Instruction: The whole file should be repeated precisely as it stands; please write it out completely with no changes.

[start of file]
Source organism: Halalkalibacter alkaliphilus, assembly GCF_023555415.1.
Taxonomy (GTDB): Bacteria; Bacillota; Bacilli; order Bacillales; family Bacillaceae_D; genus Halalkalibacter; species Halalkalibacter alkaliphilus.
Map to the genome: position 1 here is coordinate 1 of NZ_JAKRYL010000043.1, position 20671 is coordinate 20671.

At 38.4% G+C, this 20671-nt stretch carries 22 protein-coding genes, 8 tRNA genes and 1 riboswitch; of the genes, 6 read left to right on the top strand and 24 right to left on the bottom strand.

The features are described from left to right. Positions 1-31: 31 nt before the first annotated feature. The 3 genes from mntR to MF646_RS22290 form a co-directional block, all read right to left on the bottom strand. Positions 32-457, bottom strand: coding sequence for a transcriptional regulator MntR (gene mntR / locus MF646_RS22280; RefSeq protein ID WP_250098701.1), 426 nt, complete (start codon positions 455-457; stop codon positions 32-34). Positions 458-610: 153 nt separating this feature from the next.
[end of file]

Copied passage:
Source organism: Halalkalibacter alkaliphilus, assembly GCF_023555415.1.
Taxonomy (GTDB): Bacteria; Bacillota; Bacilli; order Bacillales; family Bacillaceae_D; genus Halalkalibacter; species Halalkalibacter alkaliphilus.
Map to the genome: position 1 here is coordinate 1 of NZ_JAKRYL010000043.1, position 20671 is coordinate 20671.

At 38.4% G+C, this 20671-nt stretch carries 22 protein-coding genes, 8 tRNA genes and 1 riboswitch; of the genes, 6 read left to right on the top strand and 24 right to left on the bottom strand.

The features are described from left to right. Positions 1-31: 31 nt before the first annotated feature. The 3 genes from mntR to MF646_RS22290 form a co-directional block, all read right to left on the bottom strand. Positions 32-457, bottom strand: coding sequence for a transcriptional regulator MntR (gene mntR / locus MF646_RS22280; RefSeq protein ID WP_250098701.1), 426 nt, complete (start codon positions 455-457; stop codon positions 32-34). Positions 458-610: 153 nt separating this feature from the next.